Written by Linsy Hunsaker
We all like the idea of brain-training games; we want to play an app on our phone that makes us smarter. But the truth isn’t as glamorous as the commercials lead us to believe.
A recent study in the Journal of Neuroscience found that brain-training games might help people perform specific tasks better, but that the enhancement probably doesn’t transfer to other areas. So a game that teaches your brain impulse control may not help much on that math test.
Last year, a study published in the journal Nature found that a video game called NeuroRacer could improve long-term focus and short-term memory in older adults, suggesting that a brain game could help with more than just specific tasks.
But the jury is still out. Scientists aren’t sure what effect, if any, brain-enhancing games have on IQ or brain health. Meanwhile, businesses are maximizing upon the popular idea of brain training.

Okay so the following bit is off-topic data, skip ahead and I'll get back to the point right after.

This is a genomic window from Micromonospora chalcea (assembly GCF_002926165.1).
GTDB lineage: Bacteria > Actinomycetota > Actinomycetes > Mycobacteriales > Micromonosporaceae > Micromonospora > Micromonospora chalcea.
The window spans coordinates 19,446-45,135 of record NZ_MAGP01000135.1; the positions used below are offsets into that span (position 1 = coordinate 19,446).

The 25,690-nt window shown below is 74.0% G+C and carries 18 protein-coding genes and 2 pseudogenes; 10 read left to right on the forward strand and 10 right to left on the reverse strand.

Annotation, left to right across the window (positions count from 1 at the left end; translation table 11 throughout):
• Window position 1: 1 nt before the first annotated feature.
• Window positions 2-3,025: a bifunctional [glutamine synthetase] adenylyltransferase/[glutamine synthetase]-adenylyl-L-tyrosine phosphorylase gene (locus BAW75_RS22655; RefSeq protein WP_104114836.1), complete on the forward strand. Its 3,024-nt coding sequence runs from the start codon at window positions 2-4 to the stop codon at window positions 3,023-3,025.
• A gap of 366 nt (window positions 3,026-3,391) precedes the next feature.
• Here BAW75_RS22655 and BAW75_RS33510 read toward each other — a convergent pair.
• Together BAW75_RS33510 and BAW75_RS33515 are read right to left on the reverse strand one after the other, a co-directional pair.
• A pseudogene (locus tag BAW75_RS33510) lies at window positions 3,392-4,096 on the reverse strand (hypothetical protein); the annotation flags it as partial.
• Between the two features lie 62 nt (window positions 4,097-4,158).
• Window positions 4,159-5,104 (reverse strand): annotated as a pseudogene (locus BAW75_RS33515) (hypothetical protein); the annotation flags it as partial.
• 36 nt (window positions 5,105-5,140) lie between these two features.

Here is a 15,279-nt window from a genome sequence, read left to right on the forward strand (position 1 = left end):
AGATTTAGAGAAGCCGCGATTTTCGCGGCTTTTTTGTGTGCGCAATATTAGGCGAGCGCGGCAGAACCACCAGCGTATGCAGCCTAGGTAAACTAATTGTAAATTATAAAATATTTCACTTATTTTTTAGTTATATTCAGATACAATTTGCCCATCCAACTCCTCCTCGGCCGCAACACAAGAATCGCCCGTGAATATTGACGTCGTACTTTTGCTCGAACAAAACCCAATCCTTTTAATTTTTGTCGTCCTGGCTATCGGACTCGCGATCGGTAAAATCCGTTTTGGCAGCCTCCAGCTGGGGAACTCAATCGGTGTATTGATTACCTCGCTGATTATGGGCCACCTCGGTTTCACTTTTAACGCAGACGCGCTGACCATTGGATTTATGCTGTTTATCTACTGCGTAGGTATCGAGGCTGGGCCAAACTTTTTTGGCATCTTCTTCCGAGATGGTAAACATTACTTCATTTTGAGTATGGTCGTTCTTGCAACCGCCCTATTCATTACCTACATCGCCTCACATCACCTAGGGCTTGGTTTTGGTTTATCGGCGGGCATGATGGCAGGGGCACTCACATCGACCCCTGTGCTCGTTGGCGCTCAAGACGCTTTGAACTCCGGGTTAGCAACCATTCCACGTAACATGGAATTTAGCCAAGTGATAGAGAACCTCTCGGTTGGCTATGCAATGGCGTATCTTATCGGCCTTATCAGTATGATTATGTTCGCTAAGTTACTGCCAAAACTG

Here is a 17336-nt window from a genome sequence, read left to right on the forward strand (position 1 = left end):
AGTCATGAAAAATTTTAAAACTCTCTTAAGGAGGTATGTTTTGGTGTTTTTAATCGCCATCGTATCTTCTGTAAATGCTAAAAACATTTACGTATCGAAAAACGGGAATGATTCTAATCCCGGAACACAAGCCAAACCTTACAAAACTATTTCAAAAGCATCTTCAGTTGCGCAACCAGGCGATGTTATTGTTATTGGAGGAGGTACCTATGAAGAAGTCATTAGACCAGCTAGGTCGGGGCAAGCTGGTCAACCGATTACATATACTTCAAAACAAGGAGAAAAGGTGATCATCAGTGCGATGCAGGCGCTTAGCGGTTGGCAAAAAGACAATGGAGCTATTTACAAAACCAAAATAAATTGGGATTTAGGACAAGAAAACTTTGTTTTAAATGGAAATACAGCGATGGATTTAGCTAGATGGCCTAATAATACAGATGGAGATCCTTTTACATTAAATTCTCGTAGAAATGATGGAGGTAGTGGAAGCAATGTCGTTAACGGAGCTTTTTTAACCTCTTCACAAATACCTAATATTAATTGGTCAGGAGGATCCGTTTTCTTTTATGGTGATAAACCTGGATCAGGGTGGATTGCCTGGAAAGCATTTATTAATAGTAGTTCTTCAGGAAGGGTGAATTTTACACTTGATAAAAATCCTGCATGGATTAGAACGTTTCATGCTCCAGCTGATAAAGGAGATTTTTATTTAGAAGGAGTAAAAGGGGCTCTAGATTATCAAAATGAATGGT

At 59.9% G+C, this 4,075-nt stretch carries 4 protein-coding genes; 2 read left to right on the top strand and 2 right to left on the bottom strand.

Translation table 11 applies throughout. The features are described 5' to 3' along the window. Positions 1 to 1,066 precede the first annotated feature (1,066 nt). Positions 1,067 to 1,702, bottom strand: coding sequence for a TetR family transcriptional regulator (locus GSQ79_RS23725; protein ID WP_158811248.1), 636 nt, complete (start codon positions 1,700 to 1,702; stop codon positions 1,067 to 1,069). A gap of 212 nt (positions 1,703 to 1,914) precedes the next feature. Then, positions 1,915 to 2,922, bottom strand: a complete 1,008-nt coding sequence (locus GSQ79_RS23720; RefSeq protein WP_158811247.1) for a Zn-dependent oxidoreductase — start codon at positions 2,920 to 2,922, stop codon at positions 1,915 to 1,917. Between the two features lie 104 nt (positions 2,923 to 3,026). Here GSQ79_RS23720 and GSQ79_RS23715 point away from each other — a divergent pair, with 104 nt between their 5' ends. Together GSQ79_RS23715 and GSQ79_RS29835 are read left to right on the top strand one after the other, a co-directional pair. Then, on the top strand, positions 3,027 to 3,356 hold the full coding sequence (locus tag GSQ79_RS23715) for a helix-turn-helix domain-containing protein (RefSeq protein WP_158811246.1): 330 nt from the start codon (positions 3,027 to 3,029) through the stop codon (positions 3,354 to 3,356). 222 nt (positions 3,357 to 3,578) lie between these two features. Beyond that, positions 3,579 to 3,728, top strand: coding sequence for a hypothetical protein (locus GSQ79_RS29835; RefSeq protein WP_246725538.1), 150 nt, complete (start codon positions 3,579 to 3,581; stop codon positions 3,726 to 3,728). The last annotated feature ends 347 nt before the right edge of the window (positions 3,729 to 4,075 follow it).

Lumosity is the most popular. Its co-founder Michael Scanlon went to Stanford for his Ph.D. in neuroscience but dropped out to make Lumosity in 2005. They advertise that Lumosity’s more than 40 games will “train memory and attention” because they are “based on the science of neuroplasticity.”
In 2007 at Columbia University a study was published that claimed that one hour of memory training was enough to improve someone’s IQ by one point. But researchers at Georgia Tech didn’t believe it. And their study published last year found that while memory tasks improve memory, the improvement doesn’t transfer to other areas. And a Western Reserve University study last year agreed. They saw no mental improvement from almost three weeks of problem solving training. But they agreed that the participants got better at the training tasks themselves.
Meanwhile, Lumosity has those losing memory due to age and those hoping to boost their IQ downloading their program. In January of 2013, it was downloaded around 50,000 times a day.
But research has not caught up with the hype. So if you like brain training games because they’re fun, keep downloading. But don’t be so sure they’re going to help on the SATs.
Sources: Scientific American, Business Insider, The New York Times, and Slate